I ate a lot of pastries in Lisbon, about which I have no regrets. It's the home of pastel de nata (custard tarts) so you're really just helping the economy by eating as many of them as you can. Make sure you check out the bakery Pasteis de Belém (famous in Portugal) for the finest pastel de nata you'll likely ever stuff your face with. Same secret recipe since 1837, finest ingredients, that sort of thing. I should have taken a photo of the baked goods but got distracted snapping some ducks nearby that didn't even make the blog.
There are loads of good museums, galleries and other touristy places in Lisbon - we could definitely have done with another day or two. But it's also a cool place to just wander round and see where you end up. Probably even more so when it's not raining. I'm told Portugal is usually quite a sunny country.
So many buildings in Lisbon are covered in brightly coloured tiles. Wes Anderson should probably make a film here.
In the National Tile Museum - actually a much more interesting place than it sounds.
Don't know what's going on with this flower beast-thing. Looks happy enough though.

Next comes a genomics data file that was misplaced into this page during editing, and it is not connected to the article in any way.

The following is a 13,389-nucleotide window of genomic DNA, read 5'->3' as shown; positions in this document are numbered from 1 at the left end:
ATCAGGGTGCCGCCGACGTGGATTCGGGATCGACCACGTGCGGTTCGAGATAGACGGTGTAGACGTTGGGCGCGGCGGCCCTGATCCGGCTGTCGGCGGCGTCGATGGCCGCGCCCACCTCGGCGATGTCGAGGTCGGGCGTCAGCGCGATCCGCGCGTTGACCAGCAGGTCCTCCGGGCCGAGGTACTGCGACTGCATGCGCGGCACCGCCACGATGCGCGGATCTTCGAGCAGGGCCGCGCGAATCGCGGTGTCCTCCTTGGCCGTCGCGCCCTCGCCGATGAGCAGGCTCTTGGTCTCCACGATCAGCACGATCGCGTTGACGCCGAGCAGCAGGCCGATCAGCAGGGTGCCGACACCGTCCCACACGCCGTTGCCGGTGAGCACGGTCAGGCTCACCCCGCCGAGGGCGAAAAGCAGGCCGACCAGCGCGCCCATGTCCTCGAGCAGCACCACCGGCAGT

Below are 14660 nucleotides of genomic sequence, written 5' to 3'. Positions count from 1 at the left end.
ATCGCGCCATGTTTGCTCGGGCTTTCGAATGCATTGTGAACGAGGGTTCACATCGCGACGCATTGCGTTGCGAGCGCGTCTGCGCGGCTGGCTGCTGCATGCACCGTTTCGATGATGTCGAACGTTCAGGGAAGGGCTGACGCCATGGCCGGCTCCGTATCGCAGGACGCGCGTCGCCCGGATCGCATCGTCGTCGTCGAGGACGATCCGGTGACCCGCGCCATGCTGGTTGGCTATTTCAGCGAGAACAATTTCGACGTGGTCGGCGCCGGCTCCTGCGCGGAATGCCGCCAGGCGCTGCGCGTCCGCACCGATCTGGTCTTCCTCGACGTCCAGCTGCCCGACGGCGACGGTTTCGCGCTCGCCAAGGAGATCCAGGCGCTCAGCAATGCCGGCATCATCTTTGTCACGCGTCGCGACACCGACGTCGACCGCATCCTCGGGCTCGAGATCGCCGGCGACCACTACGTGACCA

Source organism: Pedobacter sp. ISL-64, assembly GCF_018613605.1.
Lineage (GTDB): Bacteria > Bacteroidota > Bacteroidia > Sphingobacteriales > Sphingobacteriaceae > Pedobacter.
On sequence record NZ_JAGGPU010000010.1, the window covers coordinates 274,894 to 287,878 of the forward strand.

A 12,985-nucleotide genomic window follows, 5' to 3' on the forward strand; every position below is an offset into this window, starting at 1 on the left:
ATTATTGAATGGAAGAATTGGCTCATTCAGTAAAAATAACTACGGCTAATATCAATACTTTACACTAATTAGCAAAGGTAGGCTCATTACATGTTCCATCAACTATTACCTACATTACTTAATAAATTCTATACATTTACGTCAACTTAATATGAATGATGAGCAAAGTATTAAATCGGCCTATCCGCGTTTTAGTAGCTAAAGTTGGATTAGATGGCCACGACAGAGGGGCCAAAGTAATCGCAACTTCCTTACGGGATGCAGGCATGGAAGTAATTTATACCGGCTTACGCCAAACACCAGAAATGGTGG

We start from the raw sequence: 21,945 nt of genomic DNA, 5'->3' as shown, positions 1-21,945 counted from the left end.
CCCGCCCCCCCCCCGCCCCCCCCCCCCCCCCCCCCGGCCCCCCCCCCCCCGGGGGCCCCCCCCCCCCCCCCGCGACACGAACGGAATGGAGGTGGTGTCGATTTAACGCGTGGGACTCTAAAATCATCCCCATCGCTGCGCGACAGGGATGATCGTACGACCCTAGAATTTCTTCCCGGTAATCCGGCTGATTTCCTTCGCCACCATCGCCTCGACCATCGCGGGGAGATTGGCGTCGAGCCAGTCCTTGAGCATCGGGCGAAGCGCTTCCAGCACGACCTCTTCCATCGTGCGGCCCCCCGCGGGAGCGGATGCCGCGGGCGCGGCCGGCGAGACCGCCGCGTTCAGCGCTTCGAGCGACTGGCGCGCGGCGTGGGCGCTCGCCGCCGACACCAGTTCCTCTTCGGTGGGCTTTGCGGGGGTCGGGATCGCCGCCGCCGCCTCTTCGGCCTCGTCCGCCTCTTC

More sensible (and more impressive) tile display in church within the museum. Also, the museum's cafe does a brilliant baked apple.
Sheltering from the rain again - we went into the Money Museum where you can see what you would look like on an old Portuguese bank note. It kind of looks like I'm doing an impression of the MGM lion here.
Lisbon's parliament, Sao Bento Palace. Home to many a dodgy politician, said our host Manuel.
The trams in Lisbon are pretty cool and do provide another place to shelter from the rain.
Walking through one of Lisbon's botanical gardens, shortly after devouring a couple of delicious pastel de nata.
Ler Devagar bookshop - basically a hipster bookshop on an industrial estate in Lisbon that's been turned into a hub of trendy cafes, bars and shops. Liked it.
The main reason I liked the bookshop so much was this guy giving tours on the top floor. He has built all sorts of weird and wonderful machinery and takes you round them all, telling you a story that doesn't make much sense.
This botanical garden in Eduardo VII Park made me think of the raptors pen in Jurassic Park. I didn't see any raptors though.
I'm not sure if fountains get much more phallic than this one at the top of Parque Eduardo VII but if they do, it's probably best they aren't put on public display. It even has water spurting out the top, which you can't see so well because of the cloudy background. Shame.